Carl Gates, King’s uncle, indicated that he had been upset by the loss of his 7-year-old cousin earlier this year from a rare genetic disease.

Gates, who referred to himself as King’s “father figure,” claimed to have been one of the last individuals to speak to King on the phone before he entered North Korea in an interview with The Daily Beast. According to news accounts, King is a native of Racine, Wisconsin.

Eye Witnesses Accounts at South and North Korea DMZ

Details of the tumultuous situation at the border on Tuesday are now starting to surface. “It all happened pretty quickly,” remarked Sarah Leslie, a New Zealander who was on the same tour in the Joint Security Area (JSA) in the DMZ. She was one of about 40 tourists who were wandering the area and taking pictures just before King sped off to North Korea.

She claimed that King, who was wearing jeans, a black shirt, and a black cap with the letters “DMZ” printed on it, suddenly sprinted between the buildings towards the North as the party was about to leave one of the famous blue buildings that spans the border between the two Koreas and is used for discussions.

According to her, “I don’t think anyone who was sane would want to go to North Korea, so I assumed it was some kind of stunt,” she told Reuters. He was already on the north side of the border when South Korean guards and American soldiers chased after him shouting, according to Leslie.

The precise location of King is still a mystery, as is what will occur next.

Analysts and a former North Korean ambassador said North Korea is likely to use the border crossing by a U.S. soldier for propaganda purposes but won’t likely be able to exert political influence.

Holding someone like King might cause problems for the North if it goes on too long.

According to former North Korean ambassador Tae Yong-ho, who is currently a member of South Korea’s parliament, North Korea is required to set up a security and surveillance squad, as well as arrange for an interpreter, a private vehicle, a driver, and housing for U.S. soldiers who defect.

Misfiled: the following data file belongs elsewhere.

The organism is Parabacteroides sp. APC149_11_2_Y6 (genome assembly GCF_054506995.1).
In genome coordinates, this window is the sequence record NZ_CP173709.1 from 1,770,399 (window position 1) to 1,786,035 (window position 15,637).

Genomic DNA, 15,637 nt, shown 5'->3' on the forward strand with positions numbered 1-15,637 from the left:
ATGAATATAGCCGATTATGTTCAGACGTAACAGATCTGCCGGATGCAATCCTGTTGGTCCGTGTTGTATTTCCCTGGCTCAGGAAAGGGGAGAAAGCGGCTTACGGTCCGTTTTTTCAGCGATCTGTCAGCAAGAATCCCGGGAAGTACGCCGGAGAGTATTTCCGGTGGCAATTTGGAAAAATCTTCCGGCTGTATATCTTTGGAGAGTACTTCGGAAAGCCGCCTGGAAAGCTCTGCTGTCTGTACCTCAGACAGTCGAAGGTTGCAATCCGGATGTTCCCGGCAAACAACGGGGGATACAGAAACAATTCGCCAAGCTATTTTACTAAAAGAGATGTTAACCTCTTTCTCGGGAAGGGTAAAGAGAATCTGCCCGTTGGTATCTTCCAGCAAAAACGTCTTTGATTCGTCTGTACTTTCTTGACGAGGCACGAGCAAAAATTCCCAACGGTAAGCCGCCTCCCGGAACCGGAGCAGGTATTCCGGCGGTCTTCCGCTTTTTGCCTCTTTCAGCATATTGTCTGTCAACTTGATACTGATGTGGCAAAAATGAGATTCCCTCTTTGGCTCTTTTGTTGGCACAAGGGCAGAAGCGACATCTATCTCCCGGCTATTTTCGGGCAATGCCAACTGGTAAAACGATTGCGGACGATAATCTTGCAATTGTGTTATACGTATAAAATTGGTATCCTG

According to Andrei Lankov, director of the Seoul-based Korea Risk Group, Pyongyang has an established procedure for treating American and other Western detainees or defectors well in order to prevent political backlash. Otto Warmbier, a college student from the United States, was a remarkable exception; he passed away in 2017 not long after being released from a North Korean prison.

According to Lankov, detainees are frequently kept in the North Korean equivalent of a four-star hotel.

The length of King’s stay in North Korea, however, may be considerable, according to observers.

“I am not sure that will be the case,” said Victor Cha, a former U.S. official and Korea expert at the Centre for Strategic and International Studies in Washington. “It’s always good to resolve these ASAP, but I am not certain that will be the case.”

He claimed that historically, “the North holds these people for weeks, if not months, for propaganda purposes (especially if this is a U.S. soldier) before a coerced confession and apology.”